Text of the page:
Elder Josiah Butterfield retained his standing as one of the First Presidents of the council until a misunderstanding arose between himself and the Prophet. There being no definite terms of reconciliation between them, he lost his confidence, in consequence of which he absented himself from the meetings of the council, and was dropped, under the presumption that he would not retain his standing therein. He left Nauvoo, removed to California, and died in Monterey Co., in that State, in the month of April, 1871.
The vacancy occasioned thereby was filled by Elder Jedediah M. Grant, who was subsequently ordained a First President of the Seventies, in Salt Lake City.
In the year 1846 the Church was again driven from Illinois. Being disinherited of their homes, the Saints fled to the valleys of the Rocky Mountains, which flight was accomplished in the year 1847; and in a few years those who lingered succeeded in reaching the body of the Church.
Upon the demise of President Willard Richards, a vacancy occurred in the First Presidency of the Church. Elder Jedediah M. Grant was selected by President Brigham Young, and ordained to fill the office, as his Second Counselor, leaving also a vacancy in the council of the Seventies.
Elder Horace S. Eldredge succeeded Jedediah M. Grant, and was ordained a First President in the council of the Seventies in the year 1855.
Elder Benjamin L. Clapp, after living some years in Salt Lake City, removed his family to Ephraim, Sanpete County. [p.8] He had some difficulty with Bishop Warren S. Snow of that place, who preferred a charge against him before his brethren of the council of Seventies. An investigation of his case was had before that body, and by instructions of President Brigham Young he was dropped from his position in the council. He removed to California, and settled in that State until his death. He died with a settled conviction of the truth of the latter-day work.
Elder Jacob Gates filled the vacancy occasioned by the removal of Elder Clapp, and was ordained a First President in the council of the Seventies during the Fall Conference of 1862.
Elder Zera Pulsipher transcended the bounds of his priesthood in the ordinance of sealing, for which he was cited to appear before the First Presidency of the Church, and was dropped, by the instructions of President Brigham Young. He was subsequently ordained a Patriarch.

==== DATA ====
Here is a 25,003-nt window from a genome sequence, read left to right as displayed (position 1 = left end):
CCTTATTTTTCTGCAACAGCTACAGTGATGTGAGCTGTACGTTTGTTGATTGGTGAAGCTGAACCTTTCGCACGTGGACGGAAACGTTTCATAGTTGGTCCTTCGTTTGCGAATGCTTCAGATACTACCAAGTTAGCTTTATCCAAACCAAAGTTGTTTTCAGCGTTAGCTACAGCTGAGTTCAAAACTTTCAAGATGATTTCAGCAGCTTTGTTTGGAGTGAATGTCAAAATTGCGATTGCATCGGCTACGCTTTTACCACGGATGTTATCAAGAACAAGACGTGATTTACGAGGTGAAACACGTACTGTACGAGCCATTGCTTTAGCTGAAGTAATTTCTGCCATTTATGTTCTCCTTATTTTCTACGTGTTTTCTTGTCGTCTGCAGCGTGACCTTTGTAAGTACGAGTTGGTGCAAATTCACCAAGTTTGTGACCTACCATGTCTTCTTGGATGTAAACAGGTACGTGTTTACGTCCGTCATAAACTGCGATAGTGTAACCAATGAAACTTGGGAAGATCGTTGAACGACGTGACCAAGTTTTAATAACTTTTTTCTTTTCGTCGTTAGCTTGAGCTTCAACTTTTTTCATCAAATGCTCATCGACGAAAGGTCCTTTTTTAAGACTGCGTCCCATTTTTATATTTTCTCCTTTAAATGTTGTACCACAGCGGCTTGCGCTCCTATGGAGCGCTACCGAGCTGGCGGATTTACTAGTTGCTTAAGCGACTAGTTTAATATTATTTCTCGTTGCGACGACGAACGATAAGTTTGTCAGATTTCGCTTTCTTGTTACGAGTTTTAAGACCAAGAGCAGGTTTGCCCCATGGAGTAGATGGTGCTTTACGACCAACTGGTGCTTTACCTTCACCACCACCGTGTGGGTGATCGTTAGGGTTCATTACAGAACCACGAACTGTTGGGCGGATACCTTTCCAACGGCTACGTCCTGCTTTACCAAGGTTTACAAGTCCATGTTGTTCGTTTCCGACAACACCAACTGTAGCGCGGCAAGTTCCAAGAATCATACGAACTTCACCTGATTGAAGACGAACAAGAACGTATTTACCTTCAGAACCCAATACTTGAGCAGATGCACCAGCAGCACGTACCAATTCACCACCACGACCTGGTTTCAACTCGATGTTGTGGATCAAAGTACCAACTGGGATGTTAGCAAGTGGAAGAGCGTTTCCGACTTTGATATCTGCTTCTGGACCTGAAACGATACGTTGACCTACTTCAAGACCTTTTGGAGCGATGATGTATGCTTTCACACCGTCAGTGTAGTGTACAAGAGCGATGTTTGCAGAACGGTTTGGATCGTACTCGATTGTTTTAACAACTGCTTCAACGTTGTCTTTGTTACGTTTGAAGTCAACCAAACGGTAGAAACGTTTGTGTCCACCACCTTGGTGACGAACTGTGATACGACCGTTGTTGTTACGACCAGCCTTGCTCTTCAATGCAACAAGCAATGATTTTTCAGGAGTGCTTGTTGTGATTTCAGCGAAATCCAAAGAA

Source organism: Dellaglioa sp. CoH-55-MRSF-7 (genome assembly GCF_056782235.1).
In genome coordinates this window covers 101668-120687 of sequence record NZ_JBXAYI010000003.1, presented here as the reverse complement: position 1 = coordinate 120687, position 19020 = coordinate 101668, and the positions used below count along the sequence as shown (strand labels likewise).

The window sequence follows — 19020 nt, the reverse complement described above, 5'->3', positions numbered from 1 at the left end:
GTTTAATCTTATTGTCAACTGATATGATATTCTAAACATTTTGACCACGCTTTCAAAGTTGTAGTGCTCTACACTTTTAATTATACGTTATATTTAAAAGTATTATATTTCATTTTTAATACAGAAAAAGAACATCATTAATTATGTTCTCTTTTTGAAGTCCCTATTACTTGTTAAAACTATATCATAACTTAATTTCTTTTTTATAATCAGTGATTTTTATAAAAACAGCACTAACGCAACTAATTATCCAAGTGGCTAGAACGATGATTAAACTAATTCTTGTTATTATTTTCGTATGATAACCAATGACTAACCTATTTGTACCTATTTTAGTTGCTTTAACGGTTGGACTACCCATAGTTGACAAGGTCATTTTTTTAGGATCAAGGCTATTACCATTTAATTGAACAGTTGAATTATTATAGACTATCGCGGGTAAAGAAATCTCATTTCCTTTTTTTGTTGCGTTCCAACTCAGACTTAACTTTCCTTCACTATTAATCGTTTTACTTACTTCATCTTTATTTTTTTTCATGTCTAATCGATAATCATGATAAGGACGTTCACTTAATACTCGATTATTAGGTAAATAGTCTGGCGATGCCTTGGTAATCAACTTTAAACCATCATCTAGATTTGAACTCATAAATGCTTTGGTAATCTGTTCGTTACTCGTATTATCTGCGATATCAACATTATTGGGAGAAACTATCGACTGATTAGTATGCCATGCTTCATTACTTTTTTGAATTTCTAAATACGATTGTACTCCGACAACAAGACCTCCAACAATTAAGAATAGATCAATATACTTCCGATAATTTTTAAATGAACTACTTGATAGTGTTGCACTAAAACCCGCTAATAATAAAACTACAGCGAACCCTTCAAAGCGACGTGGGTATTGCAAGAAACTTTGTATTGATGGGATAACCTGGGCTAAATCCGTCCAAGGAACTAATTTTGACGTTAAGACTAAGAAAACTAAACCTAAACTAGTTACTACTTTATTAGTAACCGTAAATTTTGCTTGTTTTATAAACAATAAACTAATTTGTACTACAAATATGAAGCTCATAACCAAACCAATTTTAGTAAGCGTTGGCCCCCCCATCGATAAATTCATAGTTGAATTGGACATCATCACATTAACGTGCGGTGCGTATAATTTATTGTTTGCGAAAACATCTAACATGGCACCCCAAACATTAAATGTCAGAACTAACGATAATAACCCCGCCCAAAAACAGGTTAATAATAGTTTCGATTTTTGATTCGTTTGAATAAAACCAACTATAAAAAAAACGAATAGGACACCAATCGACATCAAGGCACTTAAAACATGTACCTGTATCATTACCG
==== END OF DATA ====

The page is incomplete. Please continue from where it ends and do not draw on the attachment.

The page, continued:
Zera Pulsipher was born June 24th, 1789, in Rockingham, Windham County, Vermont; he moved to Kirtland in 1835, and was ordained a First President of the Seventies in the latter part of January, 1838; he moved with the Saints to Missouri, and from thence to Nauvoo, and came with the Church to the valleys of the mountains, and died in full faith of the Gospel, at Hebron, in Southern Utah, January 1st, 1872, aged 82 years, 6 months, and 8 days.
Elder John Van Cott was called to fill the vacancy occasioned by the removal of Elder Zera Pulsipher and was ordained one of the First Presidents of the Seventies.
The foregoing is a short history of the First Presidents of the Seventies, from the first organization until the present time. The council now stands as follows:
Joseph Young, sen., Levi W. Hancock, Henry Herriman, Albert P. Rockwood, Horace S. Eldredge, Jacob Gates, John Van Cott.
Enoch, the seventh from Adam, stands among the greatest spirits of antiquity, and foremost among those whom the Lord declared should be his rulers. One of the mightiest for the work he was destined to perform. Predisposed from his infancy to accept of everything that was revealed from God; and it being instinctively incorporated in his very nature to be eligible to every divine manifestation, he finally grew to be a God in humanity, and he received this testimony from his heavenly Father that he pleased Him.
We read, from modern revelations given through Joseph Smith the Prophet, that Enoch was born in the 622d year of the world; was 25 years old when ordained under the hands of Adam, and was blessed (by God) at the age of 65. He walked with him 365 years, making him 430 years old when he and his city were translated. He obtained much favor with the Lord, that at his voice the mountains shook from their foundations, the rivers were turned out of their courses, and the lands came up out of the depths of the sea, upon which his enemies took refuge through fear.
The City of Enoch implies a problem, which is difficult of solution. It stands alone, without precedent or succession to the present period. The author is not advised that there is any published history, or any manuscript brought forth, which has survived the antediluvian dispensation, leaving any details of such extraordinary events as the gathering together of a righteous people called Zion, and of the building of so large and beautiful a city. Indeed, such an one as the Lord called “His abode for ever.” The knowledge of such events must therefore have been the productions of inspired men.
From these revelations it may be inferred that the disciples of Enoch were gathered together. At his suggestion they built a city, on the site which he had selected. He had seen the heavens opened; had gazed upon cities that were celestial; had been familiar with the gorgeousness of the heavenly mansions, and the splendor of their architecture. Acquiring thereby a superior intelligence and that spirit of refinement and taste, which enabled him to instruct his brethren to build after the pattern of the heavenly.